Posts by Bill Mentioning Me

Posts About Food and Music

Posts by Others

3 Questions About Knowledge Management

What’s your history with knowledge management?

I didn’t even know the word. In 1992, I was doing consulting for a large casualty insurance company. They were hemorrhaging money because they didn’t know how to underwrite. They laid off a lot of middle management, which was where the wisdom was stored. For every $1 they collected, they paid $1.60. We came in to try to change that around.

The underwriting process is very knowledge-intensive. How you underwrite a movie theatre is different from a racetrack or Laundromat. We created a system that virtually defined how it should be done. They were pricing, not underwriting — they were getting the bad risks and losing the good ones. We created a process for people to do the steps and share expertise. What are the critical issues around underwriting a Laundromat? We provided knowledge in transaction software for that step. We also provided access to experts in that particular topic, so someone could call and get the expert on Laundromats. We were mimicking Lotus Notes, which was in its early stages then. The word “knowledge management” came out and we said, “Oh, that’s what we’re doing.”

Where do you see knowledge management going?

Knowledge management is giving people the knowledge/information/wisdom/content/whatever that they need to do their job, and giving it to them while they’re doing their job. Training is what you do before you start your job; knowledge management is what supports you while you’re doing your job. It’s a very simple distinction. It’s archiving and creating this information in an accessible way so everyone else can benefit. Knowledge is one of the assets of a company that gets better, instead of declines, the more you use it.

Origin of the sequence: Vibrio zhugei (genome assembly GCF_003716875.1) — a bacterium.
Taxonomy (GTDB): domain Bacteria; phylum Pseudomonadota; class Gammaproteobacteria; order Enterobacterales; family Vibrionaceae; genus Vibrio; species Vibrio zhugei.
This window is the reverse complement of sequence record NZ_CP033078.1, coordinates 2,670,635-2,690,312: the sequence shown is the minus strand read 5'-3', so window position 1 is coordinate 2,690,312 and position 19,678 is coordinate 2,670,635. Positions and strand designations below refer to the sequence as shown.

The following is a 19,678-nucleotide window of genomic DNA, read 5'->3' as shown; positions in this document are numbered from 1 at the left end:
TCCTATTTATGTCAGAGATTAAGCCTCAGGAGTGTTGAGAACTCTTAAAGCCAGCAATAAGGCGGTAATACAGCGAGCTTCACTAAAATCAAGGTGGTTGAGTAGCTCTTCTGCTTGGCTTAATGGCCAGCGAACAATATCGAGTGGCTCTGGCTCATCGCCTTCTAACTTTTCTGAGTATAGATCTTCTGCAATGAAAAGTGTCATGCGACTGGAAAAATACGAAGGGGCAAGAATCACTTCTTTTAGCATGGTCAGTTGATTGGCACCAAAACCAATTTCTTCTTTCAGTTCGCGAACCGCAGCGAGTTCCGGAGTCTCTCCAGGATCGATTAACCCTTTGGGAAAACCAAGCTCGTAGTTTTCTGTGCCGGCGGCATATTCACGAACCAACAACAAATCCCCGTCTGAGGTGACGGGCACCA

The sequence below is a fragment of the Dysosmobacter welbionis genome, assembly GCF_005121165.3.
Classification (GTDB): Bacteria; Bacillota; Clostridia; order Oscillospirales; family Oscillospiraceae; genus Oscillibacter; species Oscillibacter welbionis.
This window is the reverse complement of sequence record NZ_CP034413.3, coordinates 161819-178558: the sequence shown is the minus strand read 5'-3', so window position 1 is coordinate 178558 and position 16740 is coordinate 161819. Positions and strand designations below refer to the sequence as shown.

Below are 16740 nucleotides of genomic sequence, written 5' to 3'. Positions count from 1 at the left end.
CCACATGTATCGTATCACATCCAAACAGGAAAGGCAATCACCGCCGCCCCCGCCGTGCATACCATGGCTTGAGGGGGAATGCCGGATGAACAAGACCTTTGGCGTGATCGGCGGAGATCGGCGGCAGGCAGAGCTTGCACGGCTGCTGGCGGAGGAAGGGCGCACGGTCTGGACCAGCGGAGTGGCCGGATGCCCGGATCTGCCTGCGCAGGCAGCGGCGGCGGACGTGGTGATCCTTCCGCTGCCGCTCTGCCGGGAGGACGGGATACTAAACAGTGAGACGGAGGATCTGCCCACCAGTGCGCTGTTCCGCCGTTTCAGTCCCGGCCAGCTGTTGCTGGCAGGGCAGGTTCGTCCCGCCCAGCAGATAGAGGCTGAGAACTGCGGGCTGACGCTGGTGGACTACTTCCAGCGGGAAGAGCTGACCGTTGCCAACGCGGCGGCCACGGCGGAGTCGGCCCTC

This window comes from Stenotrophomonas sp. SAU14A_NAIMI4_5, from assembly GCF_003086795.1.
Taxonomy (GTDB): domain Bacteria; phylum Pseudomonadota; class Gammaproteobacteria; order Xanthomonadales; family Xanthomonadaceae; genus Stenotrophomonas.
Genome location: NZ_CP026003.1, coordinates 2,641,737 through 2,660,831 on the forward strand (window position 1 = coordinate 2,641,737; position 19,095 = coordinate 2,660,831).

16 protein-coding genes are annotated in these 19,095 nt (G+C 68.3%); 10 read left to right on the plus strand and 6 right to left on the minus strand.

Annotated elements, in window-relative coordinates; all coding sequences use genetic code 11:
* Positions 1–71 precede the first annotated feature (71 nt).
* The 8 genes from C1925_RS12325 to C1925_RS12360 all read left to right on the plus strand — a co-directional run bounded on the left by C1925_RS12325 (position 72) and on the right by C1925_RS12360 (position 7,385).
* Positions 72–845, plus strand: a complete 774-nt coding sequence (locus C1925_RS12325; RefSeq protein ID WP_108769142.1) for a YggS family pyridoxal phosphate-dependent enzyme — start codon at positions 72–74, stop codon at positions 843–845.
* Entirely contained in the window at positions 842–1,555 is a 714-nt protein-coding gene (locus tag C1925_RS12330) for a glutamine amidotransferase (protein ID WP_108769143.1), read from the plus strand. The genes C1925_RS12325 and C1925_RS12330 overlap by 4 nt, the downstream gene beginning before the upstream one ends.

It also needs to be process-aligned. But it’s always needed to be process-aligned. It needs to be part of workflow. It should be captured without workers having to do much more. When it’s a separate thing, a collaboration space, a portal, or whatever, it’s not going to work. The hard part is integrating it into work processes.

Knowledge management can play a leadership role in social business. If you don’t capture content, you’re losing half the value of the system, with archiving and the ability to search for things. It’s critical that knowledge management remain an active player. McKinsey projected a trillion dollars in business for the connected enterprise, and there are documented, significant quantitative benefits for companies that have successfully created this connection.